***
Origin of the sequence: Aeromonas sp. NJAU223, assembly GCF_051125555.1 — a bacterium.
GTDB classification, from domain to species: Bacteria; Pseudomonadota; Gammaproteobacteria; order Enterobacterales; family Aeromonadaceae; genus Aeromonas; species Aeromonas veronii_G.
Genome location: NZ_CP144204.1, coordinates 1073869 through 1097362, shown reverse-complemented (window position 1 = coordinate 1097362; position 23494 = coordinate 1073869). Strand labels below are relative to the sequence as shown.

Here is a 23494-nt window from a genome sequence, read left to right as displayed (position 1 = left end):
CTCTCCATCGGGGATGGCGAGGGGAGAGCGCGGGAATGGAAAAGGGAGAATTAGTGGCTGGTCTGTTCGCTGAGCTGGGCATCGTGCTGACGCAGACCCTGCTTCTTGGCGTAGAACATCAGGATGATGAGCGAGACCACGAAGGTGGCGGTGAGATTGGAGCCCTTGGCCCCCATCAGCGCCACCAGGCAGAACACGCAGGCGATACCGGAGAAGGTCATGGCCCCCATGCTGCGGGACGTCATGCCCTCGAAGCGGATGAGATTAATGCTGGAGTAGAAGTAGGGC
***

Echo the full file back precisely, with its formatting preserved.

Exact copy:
Origin of the sequence: Aeromonas sp. NJAU223, assembly GCF_051125555.1 — a bacterium.
GTDB classification, from domain to species: Bacteria; Pseudomonadota; Gammaproteobacteria; order Enterobacterales; family Aeromonadaceae; genus Aeromonas; species Aeromonas veronii_G.
Genome location: NZ_CP144204.1, coordinates 1073869 through 1097362, shown reverse-complemented (window position 1 = coordinate 1097362; position 23494 = coordinate 1073869). Strand labels below are relative to the sequence as shown.

Here is a 23494-nt window from a genome sequence, read left to right as displayed (position 1 = left end):
CTCTCCATCGGGGATGGCGAGGGGAGAGCGCGGGAATGGAAAAGGGAGAATTAGTGGCTGGTCTGTTCGCTGAGCTGGGCATCGTGCTGACGCAGACCCTGCTTCTTGGCGTAGAACATCAGGATGATGAGCGAGACCACGAAGGTGGCGGTGAGATTGGAGCCCTTGGCCCCCATCAGCGCCACCAGGCAGAACACGCAGGCGATACCGGAGAAGGTCATGGCCCCCATGCTGCGGGACGTCATGCCCTCGAAGCGGATGAGATTAATGCTGGAGTAGAAGTAGGGC